Published on in Vol 11, No 6 (2022): June

Preprints (earlier versions) of this paper are available at, first published .
Correction: Neural Activity During Audiovisual Speech Processing: Protocol For a Functional Neuroimaging Study

Correction: Neural Activity During Audiovisual Speech Processing: Protocol For a Functional Neuroimaging Study

Correction: Neural Activity During Audiovisual Speech Processing: Protocol For a Functional Neuroimaging Study

Corrigenda and Addenda

1Department of Otorhinolaryngology, Head and Neck Surgery, Inselspital, Bern University Hospital, University of Bern, Bern, Switzerland

2Hearing Research Laboratory, ARTORG Center for Biomedical Engineering Research, University of Bern, Bern, Switzerland

Corresponding Author:

Stefan Weder, PD, MD

Department of Otorhinolaryngology, Head and Neck Surgery

Inselspital, Bern University Hospital, University of Bern

Freiburgstrasse 18

Bern, 3010


Phone: 41 31 632 33 47


In “Neural Activity During Audiovisual Speech Processing: Protocol for a Functional Neuroimaging Study” (JMIR Res Protoc 2022;11(6):e38407), the authors noted one error.

The originally published article appeared with an incorrect Abstract. In the corrected version, the Abstract is updated as follows:

Background: Functional near-infrared spectroscopy (fNIRS) studies have demonstrated associations between hearing outcomes after cochlear implantation and plastic brain changes. However, inconsistent results make it difficult to draw conclusions. A major problem is that many variables need to be controlled. To gain further understanding, a careful preparation and planning of such a functional neuroimaging task is key.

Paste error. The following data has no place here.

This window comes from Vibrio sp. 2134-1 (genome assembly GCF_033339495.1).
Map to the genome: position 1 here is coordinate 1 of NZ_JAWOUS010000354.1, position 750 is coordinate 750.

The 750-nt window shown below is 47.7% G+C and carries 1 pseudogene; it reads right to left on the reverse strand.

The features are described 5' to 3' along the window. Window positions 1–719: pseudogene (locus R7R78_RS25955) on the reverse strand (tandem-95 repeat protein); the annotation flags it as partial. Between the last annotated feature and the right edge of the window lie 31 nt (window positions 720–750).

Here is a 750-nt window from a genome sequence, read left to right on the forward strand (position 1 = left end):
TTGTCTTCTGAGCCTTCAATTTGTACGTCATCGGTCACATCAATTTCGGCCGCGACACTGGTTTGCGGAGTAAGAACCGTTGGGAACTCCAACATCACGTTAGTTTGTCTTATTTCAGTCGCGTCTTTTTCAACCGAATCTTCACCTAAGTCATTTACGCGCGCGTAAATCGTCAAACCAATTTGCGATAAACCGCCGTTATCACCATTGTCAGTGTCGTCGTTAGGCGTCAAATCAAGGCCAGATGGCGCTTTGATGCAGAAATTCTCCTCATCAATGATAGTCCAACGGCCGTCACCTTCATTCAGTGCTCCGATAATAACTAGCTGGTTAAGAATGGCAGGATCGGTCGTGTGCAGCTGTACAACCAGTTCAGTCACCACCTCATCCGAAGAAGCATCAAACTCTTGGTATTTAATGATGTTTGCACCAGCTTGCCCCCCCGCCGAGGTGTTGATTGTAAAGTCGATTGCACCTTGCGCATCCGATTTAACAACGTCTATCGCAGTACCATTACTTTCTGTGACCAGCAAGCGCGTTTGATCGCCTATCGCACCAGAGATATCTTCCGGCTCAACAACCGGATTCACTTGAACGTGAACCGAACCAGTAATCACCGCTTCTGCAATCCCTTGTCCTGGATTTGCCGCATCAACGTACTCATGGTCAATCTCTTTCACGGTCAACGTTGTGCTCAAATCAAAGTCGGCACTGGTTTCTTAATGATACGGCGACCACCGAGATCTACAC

Objective: Using fNIRS, our main objective is to develop a well-controlled audiovisual speech comprehension task to study brain activation in individuals with normal hearing and hearing impairment (including cochlear implant users). The task should be deductible from clinically established tests, induce maximal cortical activation, use optimal coverage of relevant brain regions, and be reproducible by other research groups.
Methods: The protocol will consist of a 5-minute resting state and 2 stimulation periods that are 12 minutes each. During the stimulation periods, 13-second video recordings of the clinically established Oldenburg Sentence Test (OLSA) will be presented. Stimuli will be presented in 4 different modalities: (1) speech in quiet, (2) speech in noise, (3) visual only (ie, lipreading), and (4) audiovisual speech. Each stimulus type will be repeated 10 times in a counterbalanced block design. Interactive question windows will monitor speech comprehension during the task. After the measurement, we will perform a 3D scan to digitize optode positions and verify the covered anatomical locations.
Results: This paper reports the study protocol. Enrollment for the study started in August 2021. We expect to publish our first results by the end of 2022.
Conclusions: The proposed audiovisual speech comprehension task will help elucidate neural correlates to speech understanding. The comprehensive study will have the potential to provide additional information beyond the conventional clinical standards about the underlying plastic brain changes of a hearing-impaired person. It will facilitate more precise indication criteria for cochlear implantation and better planning of rehabilitation.

The correction will appear in the online version of the paper on the JMIR Publications website on June 28, 2022, together with the publication of this correction notice. Because this was made after submission to PubMed, PubMed Central, and other full-text repositories, the corrected article has also been resubmitted to those repositories.

Edited by G Eysenbach; This is a non–peer-reviewed article. submitted 24.06.22; accepted 24.06.22; published 28.06.22


©András Bálint, Wilhelm Wimmer, Marco Caversaccio, Stefan Weder. Originally published in JMIR Research Protocols (, 28.06.2022.

This is an open-access article distributed under the terms of the Creative Commons Attribution License (, which permits unrestricted use, distribution, and reproduction in any medium, provided the original work, first published in JMIR Research Protocols, is properly cited. The complete bibliographic information, a link to the original publication on, as well as this copyright and license information must be included.